This week’s Weekly Roundup is pretty special, because it’s episode number 42! It also has FPGAs, SBCs, even more FPGAs and something that goes up to 11.
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There’s not a heck of a lot happening on Kickstarter at the moment.
but, here’s another simple Kickstarter campaign for a Nixie tube driver using the HV5122
driver from Microchip. A fairly decent one and this also has RGB LED backlights.
and a coin slot processor kit created by Patrick Thomas which is his 24th campaign. It’s a board based on a PIC18F1220
IC and provides connectivity to an Arduino or similar and a freestanding mode allowing control over door locks and actuators.
This next one is interesting. The Turtle Rover is a small robot designed on the Mars Rover
. It’s a Raspberry Pi powered robot with Rocker-bogie suspension
and water-tight chassis allowing it to cross some hostile terrain.
Even with added features such as WiFi, 1080p video streaming and robotic gripper arm it is expensive coming in at almost 1700 euros, but they offer a beta-tester option where you can drive this thing remotely on 3, one and a half hour missions of various complexities.
And here’s another campaign for a button and display board for the Pi. Has 6 buttons, 1.3" OLED display, power switch, IR and 3 I2C
ports. Not sure if they are 3 separate buses, or just a daisy chained connector though.
And my prediction of FPGA boards hitting the main-stream Maker is starting to happen. This board is a Pi hat containing a Xilinx FPGA, which will happily emulate a NES in silicon, although the SMD footprint will allow higher density FPGAs giving you more grunt. If you’re a retro gamer, then I’d start becoming very interested in FPGAs as you will be able to emulate even the more complex arcade and console games that are currently impossible to play on existing hardware.
This next one isn’t really a Maker product, but there seems to be a rise in smart keyboards, which are just USB keyboards with programmable buttons. I’ve been looking for things like this as I want to build my own video editing console. This was interesting as it uses a capacitive touch OLED display with conductive transparent buttons on top. So you get the tactile feel of buttons with a cheap OLED display underneath.
UPDATE: It’s also on IndieGoGo!
Surprisingly, nothing on IndieGoGo, and …
CrowdSupply only has one interesting thing.
The AAduino is a small board containing an STM32
MCU, LoRa RFM69
temperature sensor. It fits into the same space as a double A battery. So all you need to do is put it into a one of those double A battery packs, connect up power and ground and you’re away.
Over in the UK, Eccel Technology have several RFID boards supporting both reading and writing of all the RFID card types. This one is a USB based board allowing connectivity to a PC. Then there’s a Pi hat, which also breaks out several useful GPIOs for buzzers and buttons. And two other standalone boards. RS Online currently has it for 33 British Pounds.
Another SBC to be excited about, the Khadas VIM2 is here! This board is a step up from the previous by running the 8core Amlogic S912, HDMI 2.0 up to 4K at 60Hz, GbE, WiFi, Bluetooth, USB2.0, sadly, SD slot, and either 2G or 3G DDR4 RAM and 16, 32 or 64G eMMC depending on which model you get. It comes in Basic
. Power is via USB-C or interestingly via on-board pogo pads with a 4A current limiting switch.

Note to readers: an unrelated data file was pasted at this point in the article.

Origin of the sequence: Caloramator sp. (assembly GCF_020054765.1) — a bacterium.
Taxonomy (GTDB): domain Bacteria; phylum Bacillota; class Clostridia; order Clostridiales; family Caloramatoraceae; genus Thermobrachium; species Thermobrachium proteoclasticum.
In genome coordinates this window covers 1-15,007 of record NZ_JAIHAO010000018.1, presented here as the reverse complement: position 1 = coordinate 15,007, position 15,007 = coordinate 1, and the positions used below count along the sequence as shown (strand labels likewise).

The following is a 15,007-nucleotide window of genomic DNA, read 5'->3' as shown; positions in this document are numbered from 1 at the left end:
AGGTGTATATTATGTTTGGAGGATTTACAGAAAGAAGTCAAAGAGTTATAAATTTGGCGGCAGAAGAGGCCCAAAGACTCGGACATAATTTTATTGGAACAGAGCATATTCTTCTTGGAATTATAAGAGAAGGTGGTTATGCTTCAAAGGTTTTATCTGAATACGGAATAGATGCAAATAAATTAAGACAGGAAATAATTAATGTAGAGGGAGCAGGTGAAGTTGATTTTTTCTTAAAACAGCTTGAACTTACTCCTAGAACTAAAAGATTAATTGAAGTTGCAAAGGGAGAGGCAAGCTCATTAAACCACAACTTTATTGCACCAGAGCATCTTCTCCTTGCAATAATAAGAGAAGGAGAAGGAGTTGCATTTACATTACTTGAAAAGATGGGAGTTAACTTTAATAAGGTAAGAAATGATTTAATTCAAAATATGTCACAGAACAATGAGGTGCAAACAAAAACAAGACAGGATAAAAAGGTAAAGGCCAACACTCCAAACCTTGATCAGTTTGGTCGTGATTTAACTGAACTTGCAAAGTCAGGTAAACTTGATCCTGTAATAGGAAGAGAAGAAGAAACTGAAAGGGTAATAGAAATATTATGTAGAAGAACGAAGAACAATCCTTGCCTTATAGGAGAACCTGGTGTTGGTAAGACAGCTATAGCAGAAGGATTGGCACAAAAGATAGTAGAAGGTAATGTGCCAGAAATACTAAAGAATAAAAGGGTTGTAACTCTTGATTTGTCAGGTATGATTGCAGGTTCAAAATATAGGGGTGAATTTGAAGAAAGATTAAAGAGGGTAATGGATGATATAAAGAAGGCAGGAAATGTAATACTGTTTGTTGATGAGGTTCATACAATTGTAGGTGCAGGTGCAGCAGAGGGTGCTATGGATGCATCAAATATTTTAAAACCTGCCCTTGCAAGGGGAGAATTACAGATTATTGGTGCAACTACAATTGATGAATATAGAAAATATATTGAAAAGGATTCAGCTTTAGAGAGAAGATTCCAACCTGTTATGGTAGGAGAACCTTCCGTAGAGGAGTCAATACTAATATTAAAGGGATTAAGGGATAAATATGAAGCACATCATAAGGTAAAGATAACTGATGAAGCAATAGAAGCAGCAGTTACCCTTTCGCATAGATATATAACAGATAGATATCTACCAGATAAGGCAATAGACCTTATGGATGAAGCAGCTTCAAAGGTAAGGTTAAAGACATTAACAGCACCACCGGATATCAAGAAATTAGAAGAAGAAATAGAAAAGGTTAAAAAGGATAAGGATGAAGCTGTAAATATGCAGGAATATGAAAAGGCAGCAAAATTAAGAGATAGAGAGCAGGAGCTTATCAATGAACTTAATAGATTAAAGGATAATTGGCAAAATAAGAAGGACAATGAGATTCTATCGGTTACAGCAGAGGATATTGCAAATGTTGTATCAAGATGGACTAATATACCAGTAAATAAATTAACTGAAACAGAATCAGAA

And just when you thought the strange product names were over with; The Orange Pi guys have come out the Orange Pi R1! This SBC has the same AllWinner H2 SoC as the original Pi Zero, but has two 100MbE ports, which I’m assuming is the reason for the “R1” name as they might be aiming this as a small router. Although one of the Ethernet ports is driven off USB, so not sure about the throughput.
In Weekly Roundup #41
I mentioned the ODROID HC1, well now it’s up at HardKernel for the slated US$49.
Back in Weekly Roundup #28
I mentioned the NVIDIA TX1, which is a pretty decent board, but comes at a hefty price of around US$600. Now NVIDIA are making it available for around US$200. The only catch is that you have to join up to the NVIDIA Developer Program, which will be screened, but a good option to get your hands on one.
One of my Patreons, Mike Schinkel, sent me this one.
The Friendly guys have come out with a variant of their NanoPi called the NanoPi Duo. It’s a breadboard style SBC that runs the AllWinner H2+, 512MB RAM, SPI flash, SD slot and WiFi. Measures only 25 by 50mm and breaks out ethernet, USB and a bunch of GPIOs. You can use it standalone, or plugged into this. Which is a Pi form factor board containing USB, ethernet, small Pi header and an mSATA slot. Nice!
If you’re a Raspberry Pi fan, then you’ll be pleased to know that Raspbian has been upgraded to support Debian Stretch
. Of course you could have always hacked in Stretch, but good to see it officially supported in Raspbian.
Tindie has some interesting stuff this week.
The Tindie store has released several FPGA boards. Here’s another one that runs the 16MHz clocked ICE40LP8K
FPGA with a 4Mb SPI flash loader and 23 GPIOs running off a 3.3v supply.
And here’s a couple more of the customizable keyboards. This one based on an Arduino Uno
with long stroke keys, and this one
with short stroke, clicky keys. Both are accessed via I2C or UART.
This small Pi hat has an on-board MPU9255
9DOF IMU and is designed to take up the least number of GPIOs. This IMU has it’s own on-board Digital Motion Processor which offloads a lot of the complex Fusion algorithms.
This is a cool board based on the open source EspRadio
. Contains everything you need to stream Internet Radio channels, with 1.8" TFT, battery management, audio amplifier and headphone jack.
Tarocco is a closed loop DC motor controller with quad encoder feedback. It’ll allow steps of up to 3,200 per revolution driving a 36V, 10A motor. It also has current limiting to avoid motor burnout and torque control.